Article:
Three quarters of the American Army was gone due to illness and desertion. General Washington expected to lose alot of his remaining soldiers at the end of the year because their enlistment was up. In desperation, he decided to attack the Hessians garrisoned at Tenton, N.J. What happened next is depicted in the famous painting of Washington crossing the Delaware during a terrible snow storm, on Christmas. He divided the troops into 3 sections. One section was unable to cross the Delaware. Another arrived after the battle was over. Washington's group surprised the Hessians early on the morning of the 26th, and after a brief fight, took about 900 prisoners, along with weapons, ammo and greatly needed supplies.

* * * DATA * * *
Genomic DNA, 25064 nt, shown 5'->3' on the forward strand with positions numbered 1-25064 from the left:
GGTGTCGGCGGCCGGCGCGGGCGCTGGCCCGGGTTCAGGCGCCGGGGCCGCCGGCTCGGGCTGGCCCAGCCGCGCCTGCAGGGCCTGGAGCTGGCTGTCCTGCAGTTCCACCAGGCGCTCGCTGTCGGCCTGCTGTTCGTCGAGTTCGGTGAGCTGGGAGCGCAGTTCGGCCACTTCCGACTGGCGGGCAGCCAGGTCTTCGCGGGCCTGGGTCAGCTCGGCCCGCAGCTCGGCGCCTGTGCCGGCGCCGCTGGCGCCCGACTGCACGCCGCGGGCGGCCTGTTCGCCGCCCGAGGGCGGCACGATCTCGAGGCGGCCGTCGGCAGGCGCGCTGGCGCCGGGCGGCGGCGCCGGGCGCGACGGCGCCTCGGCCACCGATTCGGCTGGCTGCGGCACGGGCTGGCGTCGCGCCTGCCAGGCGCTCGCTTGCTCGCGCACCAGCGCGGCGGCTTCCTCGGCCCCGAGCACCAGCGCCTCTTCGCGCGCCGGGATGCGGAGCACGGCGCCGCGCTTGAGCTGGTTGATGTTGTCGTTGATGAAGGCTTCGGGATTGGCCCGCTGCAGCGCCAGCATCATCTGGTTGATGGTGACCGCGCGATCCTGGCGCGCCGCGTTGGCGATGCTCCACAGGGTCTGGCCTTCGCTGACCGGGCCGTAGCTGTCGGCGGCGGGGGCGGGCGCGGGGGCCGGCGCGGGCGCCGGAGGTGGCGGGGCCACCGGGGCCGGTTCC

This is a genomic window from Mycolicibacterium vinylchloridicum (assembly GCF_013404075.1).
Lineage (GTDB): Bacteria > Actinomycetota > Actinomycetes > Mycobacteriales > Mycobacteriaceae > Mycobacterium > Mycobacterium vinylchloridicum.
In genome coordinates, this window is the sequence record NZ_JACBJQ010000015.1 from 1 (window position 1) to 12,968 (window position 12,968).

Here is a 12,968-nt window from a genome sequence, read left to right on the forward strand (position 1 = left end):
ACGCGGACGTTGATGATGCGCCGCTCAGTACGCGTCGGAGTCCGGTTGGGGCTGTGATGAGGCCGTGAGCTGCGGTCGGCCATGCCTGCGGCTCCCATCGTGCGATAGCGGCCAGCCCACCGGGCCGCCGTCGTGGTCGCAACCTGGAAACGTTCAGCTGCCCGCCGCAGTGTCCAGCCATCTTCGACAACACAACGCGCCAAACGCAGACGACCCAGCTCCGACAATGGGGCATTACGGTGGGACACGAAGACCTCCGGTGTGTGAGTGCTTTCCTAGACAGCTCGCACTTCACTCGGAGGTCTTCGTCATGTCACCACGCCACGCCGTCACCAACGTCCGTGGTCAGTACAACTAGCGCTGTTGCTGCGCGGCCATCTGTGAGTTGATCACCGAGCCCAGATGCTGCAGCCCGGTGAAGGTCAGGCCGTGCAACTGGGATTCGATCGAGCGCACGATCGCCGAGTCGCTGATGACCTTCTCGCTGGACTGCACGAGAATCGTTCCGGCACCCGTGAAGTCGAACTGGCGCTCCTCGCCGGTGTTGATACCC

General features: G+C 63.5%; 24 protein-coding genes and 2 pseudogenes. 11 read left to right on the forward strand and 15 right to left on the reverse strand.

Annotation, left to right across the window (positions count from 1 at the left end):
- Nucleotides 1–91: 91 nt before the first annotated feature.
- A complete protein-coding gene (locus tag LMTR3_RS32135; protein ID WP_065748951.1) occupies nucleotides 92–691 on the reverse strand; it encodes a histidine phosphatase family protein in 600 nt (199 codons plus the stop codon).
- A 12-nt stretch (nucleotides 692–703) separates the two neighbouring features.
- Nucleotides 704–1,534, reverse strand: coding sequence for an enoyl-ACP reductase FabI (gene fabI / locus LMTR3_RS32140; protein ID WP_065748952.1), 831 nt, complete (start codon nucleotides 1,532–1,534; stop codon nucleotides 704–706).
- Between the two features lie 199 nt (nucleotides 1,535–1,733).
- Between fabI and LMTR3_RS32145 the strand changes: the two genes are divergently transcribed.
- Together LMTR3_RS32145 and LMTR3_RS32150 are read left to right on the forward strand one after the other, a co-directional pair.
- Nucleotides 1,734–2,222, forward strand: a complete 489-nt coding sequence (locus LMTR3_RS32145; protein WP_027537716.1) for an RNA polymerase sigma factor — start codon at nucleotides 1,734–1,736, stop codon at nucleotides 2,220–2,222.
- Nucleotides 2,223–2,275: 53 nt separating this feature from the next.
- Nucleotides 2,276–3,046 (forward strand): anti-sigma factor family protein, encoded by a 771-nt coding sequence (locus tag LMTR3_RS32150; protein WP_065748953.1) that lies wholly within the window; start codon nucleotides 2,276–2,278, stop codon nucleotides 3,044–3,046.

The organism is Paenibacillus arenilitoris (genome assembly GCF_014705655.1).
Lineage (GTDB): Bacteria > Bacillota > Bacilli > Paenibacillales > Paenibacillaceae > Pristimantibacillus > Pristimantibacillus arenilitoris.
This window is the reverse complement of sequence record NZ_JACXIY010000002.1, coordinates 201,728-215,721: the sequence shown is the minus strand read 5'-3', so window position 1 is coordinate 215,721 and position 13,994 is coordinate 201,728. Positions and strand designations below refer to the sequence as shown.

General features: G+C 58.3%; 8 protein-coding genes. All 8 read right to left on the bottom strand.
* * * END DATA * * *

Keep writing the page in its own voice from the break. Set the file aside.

The unexpected victory made the Americans realize that the Hessians were human, after all, which greatly helped morale.
The Americans actively tried to convince the Hessian soldiers to stop fighting for the British, or, even better, to fight for the Americans. It is said that they offered a land grant to Hessians who deserted. They pointed out that the Americas had a large population of Germans and that the Hessians would fit right in.
In a seemingly unrelated matter, the young Hessian soldiers were quite impressed with the American custom of 'bundling'. Winters in the new world were quite cold, and homes were hard to heat. In New England, a bucket of water placed next to the fire during the evening could be frozen solid by morning. Bundling was a manner of courtship in which the couple, fully clothed, would lie down in bed under the covers and have an oppurtunity to talk and get to know one another. Sometimes a board was placed between the two, and sometimes the female was placed in a 'chastity bag'. Often the girl's parents stayed in the room. Soldiers figured that any country that encouraged this sort of courtship couldn't be all bad!